The final race of CYC’s Center Sound Series sent racers sailing a familiar course up to south Whidbey Island in lovely conditions.

As March drew to a close, so did Corinthian Yacht Club of Seattle’s Center Sound Series. Like the second race in the series, the final race allows the committee to determine the course on the day of the event, based on the conditions. Accordingly, the committee boat set the line several miles farther north than usual, anticipating more breeze to the north than to the south. Sure enough, when the course was set on the board, it was a 22-mile out-and-back run to Scatchet Head at the south end of Whidbey Island for the 60 boats across nine classes. 

The moderate southerly hovering near 10 knots meant a downwind start — which always makes things a little extra exciting. Every kind of start was on display, from the early kite hoist with a speed-and-distance run to the line; to an approach from leeward of the line at the pin end, which puts a boat in a controlling starboard leeward position on all other boats. That is, if they can get back to the pin sailing up against an already pumping springtime ebb. In general, the pin was a very busy spot for these starts, and more than one boat, including the TP52 I was on, managed to be pushed down onto the start pin by the ebb. A penalty turn is not a very fast way to start a race. 

Once we got off the line, it seemed like the middle of Puget Sound would provide stronger current and some models suggested the breeze should be better a little farther west too. As happens, the course was pretty even, with possibly even a slight advantage in the first part of the run for the boats whose course kept them closer to the east side. 

The breeze was quite consistent for the run north, so soon it was a boat speed game. Gains were minimal, but with more than 10 miles to work with, the faster boats did eventually eke ahead. Boat-to-boat tactics played a role too — on Glory, we sailed a little deeper than we often do for a while, trying to affect the wind of some of our competitors to leeward. 

As we approached Scatchet Head, the current was already causing fits as it pushed out of Saratoga Passage, moving boats westward at a healthy clip. With a dark current line to the northwest, the other 52s jibed away to the east; and on Glory, we decided to roll the dice with the split. As it happened, that current line also had a breeze increase, and we extended in the final half-mile on approach to the mark.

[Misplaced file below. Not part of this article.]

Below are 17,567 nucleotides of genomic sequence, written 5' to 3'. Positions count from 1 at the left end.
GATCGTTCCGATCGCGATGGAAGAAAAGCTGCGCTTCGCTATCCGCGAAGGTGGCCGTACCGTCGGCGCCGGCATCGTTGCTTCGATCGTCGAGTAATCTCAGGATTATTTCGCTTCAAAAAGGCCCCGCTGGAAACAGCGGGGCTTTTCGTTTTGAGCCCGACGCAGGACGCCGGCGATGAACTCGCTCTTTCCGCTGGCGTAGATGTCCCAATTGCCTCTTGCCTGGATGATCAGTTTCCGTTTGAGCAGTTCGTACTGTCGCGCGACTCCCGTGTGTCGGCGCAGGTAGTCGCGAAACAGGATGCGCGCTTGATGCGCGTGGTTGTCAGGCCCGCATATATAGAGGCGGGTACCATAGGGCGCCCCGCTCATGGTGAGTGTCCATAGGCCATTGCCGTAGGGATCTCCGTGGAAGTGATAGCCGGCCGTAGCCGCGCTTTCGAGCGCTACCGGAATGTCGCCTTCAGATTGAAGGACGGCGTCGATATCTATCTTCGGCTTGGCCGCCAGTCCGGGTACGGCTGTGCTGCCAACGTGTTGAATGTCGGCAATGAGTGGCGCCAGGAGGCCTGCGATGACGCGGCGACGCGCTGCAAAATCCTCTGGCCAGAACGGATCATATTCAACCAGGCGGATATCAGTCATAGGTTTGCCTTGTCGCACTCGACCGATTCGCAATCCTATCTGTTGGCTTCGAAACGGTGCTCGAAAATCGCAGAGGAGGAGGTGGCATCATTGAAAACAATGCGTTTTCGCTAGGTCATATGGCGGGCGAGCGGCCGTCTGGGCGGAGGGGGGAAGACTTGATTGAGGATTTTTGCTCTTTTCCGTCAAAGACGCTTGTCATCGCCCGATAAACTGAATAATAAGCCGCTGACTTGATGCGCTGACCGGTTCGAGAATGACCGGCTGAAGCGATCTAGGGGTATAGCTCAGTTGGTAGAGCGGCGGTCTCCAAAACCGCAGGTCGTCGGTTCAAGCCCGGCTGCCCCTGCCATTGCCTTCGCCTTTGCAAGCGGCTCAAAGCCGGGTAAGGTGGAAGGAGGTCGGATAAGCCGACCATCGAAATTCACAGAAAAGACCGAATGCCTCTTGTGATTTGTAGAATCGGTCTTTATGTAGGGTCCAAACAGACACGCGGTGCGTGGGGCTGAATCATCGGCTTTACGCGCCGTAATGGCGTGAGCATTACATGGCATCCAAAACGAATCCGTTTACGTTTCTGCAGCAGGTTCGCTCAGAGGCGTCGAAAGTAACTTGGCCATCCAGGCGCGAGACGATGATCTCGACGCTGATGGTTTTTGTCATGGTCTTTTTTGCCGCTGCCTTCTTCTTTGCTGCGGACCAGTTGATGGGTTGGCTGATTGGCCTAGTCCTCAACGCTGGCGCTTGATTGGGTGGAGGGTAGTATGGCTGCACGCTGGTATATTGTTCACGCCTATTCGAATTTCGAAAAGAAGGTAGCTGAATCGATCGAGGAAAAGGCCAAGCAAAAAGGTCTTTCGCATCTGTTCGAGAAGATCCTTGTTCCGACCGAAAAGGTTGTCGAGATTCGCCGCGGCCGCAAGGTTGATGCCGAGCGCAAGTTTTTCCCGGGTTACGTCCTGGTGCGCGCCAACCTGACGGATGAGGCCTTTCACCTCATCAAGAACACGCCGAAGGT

We managed to round ahead of our competition by a couple hundred yards, weaving through traffic of the other classes to find a lane around. Once the kite was doused and we were back on the breeze, we let things settle and began the beat by extending southwest on the port tack we’d rounded on. As soon as Smoke and Mist rounded, they immediately tacked. We followed suit. Who could have guessed that those few hundred yards of separation would play such a role in the next leg of the race?

Trimming for speed and height on a close-hauled course to the southeast, the breeze built by a few knots, touching the low teens. It was about six miles on starboard tack as we chewed up the sunny wind waves toward Edmonds. We weren’t very far into this long tack when we started to worry about our position. The other two 52s were showing some mojo — gaining in speed and gauge. We adjusted elements of set-up, but never got rumbling enough to make up the differences. Ultimately, it seemed that our eastward competitors were continually getting the current advantages before we were in the remaining ebb and were able to extend. Talking with sailors from other fleets reinforced this idea — the farther east you were on the beat home, the better. 

By the time we tacked on the Edmonds shore, the other 52s had gotten ahead of us,. This was a big advantage with miles of short tacking ahead of us, where they would have a windward position. We tried mightily, but with the only option being short tacks along the shoreline eddy, our friends on the other boats were able to give us their dirty air the rest of the way. 

Eventually, the breeze lightened, and the writing was on the wall with the committee boat fast approaching. We took a flier farther west, which didn’t pan out. We crossed the line in third, which wasn’t the result we hoped for, but our competitors had sailed well. Still, it was as good a day as you could ever want for a March sailboat race in the Pacific Northwest. For the series, the three TP 52s all scored 7 points total, with Smoke taking the tie breaker, Glory in second, and Mist third. 

Happily sun-kissed and windburned sailors made their way south across the finish line. Most of the fleet behind us had to navigate dying breeze, and leads changed hands in the shifting conditions in several fleets. Top finishers for the day were Farr 395 Ace, Riptide 35 Terremoto, and Ross 930 Gaucho.

Since this race wrapped up an excellent Center Sound Series, please join me in congratulating the best finishing boats overall. Across the three days of racing, the overall podium went to Farr 36OD Annapurna in first, Farr 39CR Tachyon in second, and Custom 40 Madrona in third.

Full results available at Corinthian Yacht Club of Seattle.

Title background photo courtesy of Patrick Doran.